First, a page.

The main point that I would make is that that argument is made very convincingly and in great detail, with full awareness that the authors are providing reputable social science, not an apodictic proof that will absolutely compel belief and silence any possible opponents. Readers should be aware that this is a piece of thoughtful research (supported by a 60+ pp. methodological appendix), not a polemic, not a screed, not a phillipic.

The reasons for students' lack of academic progress (in this particular sense and area) has been addressed by dozens of commentators. Arum and Roksa are well aware of their work and they present it clearly and effectively. Very little of this work is counter-intuitive and very few if any of Arum and Roksa's own conclusions are counter-intuitive. The conclusions do, however, step on toes. Some of the conclusions include the following: a) more progress is made by students of the sciences, social sciences and humanities than by students in business, education and social work; b) individual study is generally more effective than group study; c) participation in the activities of sororities and fraternities does not notably enhance the learning process; d) students are not being challenged by faculty in the ways that they should be challenged; e) students are often avoiding courses that involve decent levels of writing (20 pp. per course) and reading (40 pp. per week), and so on.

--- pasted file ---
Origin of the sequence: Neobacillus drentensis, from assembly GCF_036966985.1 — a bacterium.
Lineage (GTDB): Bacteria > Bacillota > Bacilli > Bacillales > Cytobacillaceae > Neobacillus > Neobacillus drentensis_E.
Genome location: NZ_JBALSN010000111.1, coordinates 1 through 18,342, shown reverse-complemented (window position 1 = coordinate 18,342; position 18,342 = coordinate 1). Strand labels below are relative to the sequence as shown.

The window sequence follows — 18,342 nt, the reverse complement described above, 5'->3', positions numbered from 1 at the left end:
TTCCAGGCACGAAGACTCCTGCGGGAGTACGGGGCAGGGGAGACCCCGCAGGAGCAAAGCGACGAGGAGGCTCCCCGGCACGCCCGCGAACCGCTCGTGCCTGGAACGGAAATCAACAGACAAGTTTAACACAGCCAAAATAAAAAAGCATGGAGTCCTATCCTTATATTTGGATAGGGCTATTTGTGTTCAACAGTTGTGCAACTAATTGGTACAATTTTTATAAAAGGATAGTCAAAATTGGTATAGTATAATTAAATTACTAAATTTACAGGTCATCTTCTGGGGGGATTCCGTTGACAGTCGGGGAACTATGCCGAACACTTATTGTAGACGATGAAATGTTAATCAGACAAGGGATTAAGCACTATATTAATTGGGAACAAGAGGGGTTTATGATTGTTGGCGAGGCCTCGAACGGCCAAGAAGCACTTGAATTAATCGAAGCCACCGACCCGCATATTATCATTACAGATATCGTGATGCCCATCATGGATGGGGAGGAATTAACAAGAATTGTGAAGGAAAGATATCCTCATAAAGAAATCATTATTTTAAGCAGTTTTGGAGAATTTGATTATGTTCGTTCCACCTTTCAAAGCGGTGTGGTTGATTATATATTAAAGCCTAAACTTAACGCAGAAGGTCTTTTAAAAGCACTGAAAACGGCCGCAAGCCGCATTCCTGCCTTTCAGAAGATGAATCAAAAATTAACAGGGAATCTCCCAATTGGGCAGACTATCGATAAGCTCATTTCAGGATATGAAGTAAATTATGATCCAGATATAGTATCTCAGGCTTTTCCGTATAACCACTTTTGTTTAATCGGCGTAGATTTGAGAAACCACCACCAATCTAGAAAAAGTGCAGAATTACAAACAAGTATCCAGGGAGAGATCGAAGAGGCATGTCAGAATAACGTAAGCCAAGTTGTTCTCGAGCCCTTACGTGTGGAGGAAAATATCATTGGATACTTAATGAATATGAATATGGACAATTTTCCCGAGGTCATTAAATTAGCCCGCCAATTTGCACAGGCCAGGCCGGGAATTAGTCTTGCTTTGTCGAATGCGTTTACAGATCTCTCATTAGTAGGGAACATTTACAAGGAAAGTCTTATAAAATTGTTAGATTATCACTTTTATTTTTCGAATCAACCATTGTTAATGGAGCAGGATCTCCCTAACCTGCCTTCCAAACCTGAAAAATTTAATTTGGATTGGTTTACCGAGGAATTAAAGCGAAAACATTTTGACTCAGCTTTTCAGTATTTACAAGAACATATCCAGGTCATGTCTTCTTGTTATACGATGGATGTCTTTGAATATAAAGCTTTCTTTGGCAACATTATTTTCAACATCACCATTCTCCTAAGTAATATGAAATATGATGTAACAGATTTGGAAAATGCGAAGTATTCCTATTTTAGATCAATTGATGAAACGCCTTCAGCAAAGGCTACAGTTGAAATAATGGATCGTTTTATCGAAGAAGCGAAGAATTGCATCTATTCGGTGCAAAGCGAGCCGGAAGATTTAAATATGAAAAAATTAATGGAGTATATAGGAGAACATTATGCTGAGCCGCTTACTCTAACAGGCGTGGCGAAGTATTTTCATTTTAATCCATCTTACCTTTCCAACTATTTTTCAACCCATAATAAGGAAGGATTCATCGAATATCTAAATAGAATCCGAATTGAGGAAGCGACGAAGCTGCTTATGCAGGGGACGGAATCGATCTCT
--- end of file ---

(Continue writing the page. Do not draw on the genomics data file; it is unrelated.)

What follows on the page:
For the most part, the book confirms what many have long known and believed. It does so within the context of multiple applications of an important assessment instrument, but it also adduces a great deal of other evidence that is part of the ongoing research into the experience of students in the contemporary American college or university.